Tulane awarded $2.5 million to study if removing copayments improves diabetes outcomes

A new study will help determine if a zero copay model will improve medication adherence among patients with diabetes. Photo courtesy of the National Cancer Institute.

The rising cost of medication in the United States can be a challenge for many patients with Type 2 diabetes. High out-of-pocket expenses can cause some to forgo treatment, leading to disease complications, hospitalizations and even death.

The U.S. Centers for Disease Control and Prevention (CDC) and the National Institute of Diabetes and Digestive and Kidney Diseases (NIDDK) awarded a $2.5 million grant to Tulane University School of Public Health and Tropical Medicine to work with community partners to determine if a value-based benefit approach using zero-cost copayments on drugs can improve medication adherence and outcomes for diabetes patients.

“Medication treatment non-adherence is prevalent and costly in diabetes management where cost-related non-adherence with medication therapies has to be addressed as part of the social determinants of health,” said Dr. Lizheng Shi, interim chair of the Department of Health Policy and Management at Tulane and principal investigator for the study.

The five-year grant will fund the Louisiana Experiment to Address Diabetes: Zero-Dollar Copayment project, or LEAD-ZDC. The study will examine a policy intervention of lowering out-of-pocket costs for select medications, including antidiabetics, antihypertensives, and statins. The research will compare an intervention group of Blue Cross and Blue Shield of Louisiana fully insured members with diabetes who receive a $0 copayment for select medications to a control group of self-funded employer group members with diabetes who do not receive a $0 copayment incentive.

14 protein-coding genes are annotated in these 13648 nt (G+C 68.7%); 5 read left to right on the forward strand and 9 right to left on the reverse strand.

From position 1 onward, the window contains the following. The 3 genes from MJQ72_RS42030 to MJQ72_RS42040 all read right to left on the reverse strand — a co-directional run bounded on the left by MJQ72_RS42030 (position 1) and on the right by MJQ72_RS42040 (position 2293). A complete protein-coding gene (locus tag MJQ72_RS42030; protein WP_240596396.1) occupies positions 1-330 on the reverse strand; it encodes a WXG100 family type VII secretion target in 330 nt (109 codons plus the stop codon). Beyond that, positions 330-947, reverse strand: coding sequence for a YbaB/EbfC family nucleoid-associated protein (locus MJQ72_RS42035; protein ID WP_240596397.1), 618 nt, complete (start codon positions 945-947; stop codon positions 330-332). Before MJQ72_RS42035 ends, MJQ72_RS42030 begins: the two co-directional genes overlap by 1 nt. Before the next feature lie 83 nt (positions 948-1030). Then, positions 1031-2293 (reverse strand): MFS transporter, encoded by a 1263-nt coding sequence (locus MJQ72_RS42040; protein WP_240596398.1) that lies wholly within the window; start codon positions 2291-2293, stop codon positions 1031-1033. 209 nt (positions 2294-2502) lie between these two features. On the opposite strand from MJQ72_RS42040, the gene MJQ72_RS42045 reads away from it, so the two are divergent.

The experiment also will explore barriers to medication adherence at patient, healthcare provider, healthcare system and community levels.

The Louisiana Public Health Institute (LPHI), Ochsner Health and the Pennington Biomedical Research Center are also partners in the study. Blue Cross will provide in-kind support of up to $2 million.


“We want to remove barriers like out-of-pocket costs that keep Louisianians from taking their needed medicines, which can be dangerous and cause lasting health damage, especially for those with chronic health problems,” said Somesh Nigam, chief analytics and data officer at Blue Cross. “We continue to commit our time, talent and technologies to improve high-quality and affordable care that also improves health outcomes for our members, including through our longstanding $0 prescription copay program.”

Blue Cross has offered a no copayment program since 2014 that has steadily grown in scope and size to more than 80,000 members. Published studies, including in the American Journal of Managed Care, already have indicated clinical and financial benefits, as well as improved health outcomes. This new effort will allow the cross-community partners to conduct a more comprehensive study.

Researchers will track the no copay model over the next five years to determine if reducing medication costs improves medication adherence.